By Lucia Mutikani
WASHINGTON (Reuters) – U.S. home sales increased by the most on record in June, boosted by historically low mortgage rates, but the outlook for the housing market is being clouded by low inventory and high unemployment amid the COVID-19 pandemic.
The report from the National Association of Realtors on Wednesday, which also showed house prices rising to an all-time high last month, confirmed a shift toward bigger homes and properties away from urban centers as companies allow employees flexibility to work from home because of the coronavirus.
The upbeat housing market news was overshadowed by a relentless surge in new COVID-19 infections, which has prompted some authorities in the hard hit South and West regions to either shut down businesses again or pause reopenings, threatening the economy’s recovery from the COVID-19 slump.
“While fundamentals will support some activity, the slow recovery in the economy and labor market will limit the growth in home sales,” said Nancy Vanden Houten, lead U.S. economist at Oxford Economics in New York. “The leveling off in the recovery as new Covid-19 cases surge lends a further downside risk, particularly since hard-hit regions account for the largest shares of home sales.”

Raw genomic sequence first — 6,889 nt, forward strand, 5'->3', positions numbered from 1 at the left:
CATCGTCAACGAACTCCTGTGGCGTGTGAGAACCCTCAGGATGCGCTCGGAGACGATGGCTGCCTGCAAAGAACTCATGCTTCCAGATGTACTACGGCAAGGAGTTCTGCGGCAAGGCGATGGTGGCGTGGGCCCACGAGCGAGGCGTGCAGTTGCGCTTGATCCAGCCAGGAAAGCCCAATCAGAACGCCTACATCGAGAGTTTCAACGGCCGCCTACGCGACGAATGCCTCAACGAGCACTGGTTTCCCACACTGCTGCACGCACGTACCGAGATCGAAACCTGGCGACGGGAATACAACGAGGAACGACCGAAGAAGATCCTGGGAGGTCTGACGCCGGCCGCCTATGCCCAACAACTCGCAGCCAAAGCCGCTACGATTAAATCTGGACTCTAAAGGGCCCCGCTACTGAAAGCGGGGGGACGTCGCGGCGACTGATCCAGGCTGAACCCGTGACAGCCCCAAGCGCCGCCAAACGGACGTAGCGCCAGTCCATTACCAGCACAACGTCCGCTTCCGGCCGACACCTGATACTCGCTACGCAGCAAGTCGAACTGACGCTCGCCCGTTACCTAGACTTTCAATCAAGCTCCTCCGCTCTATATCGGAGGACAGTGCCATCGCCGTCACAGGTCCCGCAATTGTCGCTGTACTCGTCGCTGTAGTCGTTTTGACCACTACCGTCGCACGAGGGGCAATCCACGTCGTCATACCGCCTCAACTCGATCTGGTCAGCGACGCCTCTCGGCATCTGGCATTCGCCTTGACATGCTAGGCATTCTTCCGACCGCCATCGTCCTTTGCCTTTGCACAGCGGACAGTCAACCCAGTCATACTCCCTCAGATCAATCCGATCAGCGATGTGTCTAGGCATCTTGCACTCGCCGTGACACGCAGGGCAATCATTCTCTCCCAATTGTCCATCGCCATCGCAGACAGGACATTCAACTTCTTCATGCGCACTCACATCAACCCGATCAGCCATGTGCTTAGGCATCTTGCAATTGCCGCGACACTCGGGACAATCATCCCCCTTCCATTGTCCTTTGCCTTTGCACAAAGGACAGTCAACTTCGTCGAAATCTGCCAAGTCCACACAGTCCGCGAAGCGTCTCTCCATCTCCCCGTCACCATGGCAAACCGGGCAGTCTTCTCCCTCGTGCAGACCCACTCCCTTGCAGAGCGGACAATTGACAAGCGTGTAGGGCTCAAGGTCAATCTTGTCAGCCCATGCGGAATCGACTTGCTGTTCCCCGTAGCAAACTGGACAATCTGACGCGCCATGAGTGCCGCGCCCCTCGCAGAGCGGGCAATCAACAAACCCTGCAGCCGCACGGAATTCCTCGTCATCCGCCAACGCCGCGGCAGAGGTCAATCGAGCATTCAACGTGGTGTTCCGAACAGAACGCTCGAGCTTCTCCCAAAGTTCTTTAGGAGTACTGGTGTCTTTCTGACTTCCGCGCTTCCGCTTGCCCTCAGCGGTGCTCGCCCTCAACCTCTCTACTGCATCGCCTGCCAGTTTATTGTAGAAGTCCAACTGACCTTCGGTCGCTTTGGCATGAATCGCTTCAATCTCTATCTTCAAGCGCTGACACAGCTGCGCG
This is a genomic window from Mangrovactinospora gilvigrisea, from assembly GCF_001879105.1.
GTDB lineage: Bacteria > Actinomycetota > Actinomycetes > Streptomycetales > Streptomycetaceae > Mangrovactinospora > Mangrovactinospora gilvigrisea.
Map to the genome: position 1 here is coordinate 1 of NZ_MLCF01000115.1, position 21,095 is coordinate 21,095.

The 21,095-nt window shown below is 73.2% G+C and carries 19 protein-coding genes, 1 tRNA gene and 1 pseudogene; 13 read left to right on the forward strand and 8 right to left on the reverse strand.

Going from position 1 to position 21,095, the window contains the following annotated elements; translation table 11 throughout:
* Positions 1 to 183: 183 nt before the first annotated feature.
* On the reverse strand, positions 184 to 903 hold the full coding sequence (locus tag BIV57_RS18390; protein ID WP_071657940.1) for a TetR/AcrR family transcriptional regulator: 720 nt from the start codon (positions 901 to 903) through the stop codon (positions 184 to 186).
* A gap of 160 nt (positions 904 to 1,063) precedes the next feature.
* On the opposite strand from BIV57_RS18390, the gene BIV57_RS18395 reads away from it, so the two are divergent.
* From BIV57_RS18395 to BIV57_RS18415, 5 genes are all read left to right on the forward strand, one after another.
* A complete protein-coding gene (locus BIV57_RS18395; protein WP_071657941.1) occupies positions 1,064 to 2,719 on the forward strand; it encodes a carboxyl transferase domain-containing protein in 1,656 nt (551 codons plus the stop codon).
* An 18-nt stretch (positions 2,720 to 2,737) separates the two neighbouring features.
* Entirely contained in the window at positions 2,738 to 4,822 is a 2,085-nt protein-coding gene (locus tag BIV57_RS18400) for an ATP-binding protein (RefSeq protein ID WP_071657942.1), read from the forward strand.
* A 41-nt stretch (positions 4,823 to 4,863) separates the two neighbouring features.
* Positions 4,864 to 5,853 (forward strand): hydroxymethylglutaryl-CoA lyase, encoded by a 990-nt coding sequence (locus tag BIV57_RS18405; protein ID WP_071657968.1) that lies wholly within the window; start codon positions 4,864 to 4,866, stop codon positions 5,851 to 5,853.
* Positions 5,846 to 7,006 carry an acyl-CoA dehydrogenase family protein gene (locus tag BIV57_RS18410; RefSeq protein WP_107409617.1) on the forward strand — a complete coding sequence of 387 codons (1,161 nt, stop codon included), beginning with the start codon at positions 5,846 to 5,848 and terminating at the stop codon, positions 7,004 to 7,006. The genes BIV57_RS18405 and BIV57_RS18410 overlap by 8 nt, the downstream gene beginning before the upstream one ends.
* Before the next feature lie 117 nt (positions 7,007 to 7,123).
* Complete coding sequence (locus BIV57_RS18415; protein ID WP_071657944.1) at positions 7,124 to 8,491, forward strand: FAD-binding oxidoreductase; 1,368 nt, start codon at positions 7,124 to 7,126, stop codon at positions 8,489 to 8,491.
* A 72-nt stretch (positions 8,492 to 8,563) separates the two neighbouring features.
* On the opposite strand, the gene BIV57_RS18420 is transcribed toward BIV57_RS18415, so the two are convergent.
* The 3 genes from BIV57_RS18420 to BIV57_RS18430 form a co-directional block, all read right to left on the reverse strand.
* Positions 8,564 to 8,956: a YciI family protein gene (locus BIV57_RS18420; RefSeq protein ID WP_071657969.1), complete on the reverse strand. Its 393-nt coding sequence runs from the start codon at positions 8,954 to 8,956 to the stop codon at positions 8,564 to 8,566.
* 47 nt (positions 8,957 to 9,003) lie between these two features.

Existing home sales jumped 20.7% to a seasonally adjusted annual rate of 4.72 million units last month. The percentage gain was the largest since 1968 when the NAR started tracking the series. Sales plunged to a 3.91 million unit pace in May, the lowest level since October 2010.
June’s increase ended three straight months of decreases, though home resales remained 18% below their pre-pandemic level. Economists polled by Reuters had forecast sales rebounding 24.5% to a rate of 4.78 million units in June.
Existing home sales, which make up about 85% of U.S. home sales, fell 11.3% on a year-on-year basis in June.
The 30-year fixed mortgage rate is at an average of 2.98%, the lowest since 1971, according to data from mortgage finance agency Freddie Mac. Data last week showed homebuilding increased in June by the most in nearly four years.
A separate report on Wednesday from the Mortgage Bankers Association showed applications for loans to purchase a home increased 2% last week from a week earlier. The economy slipped into recession in February. A staggering 32 million Americans are collecting unemployment checks.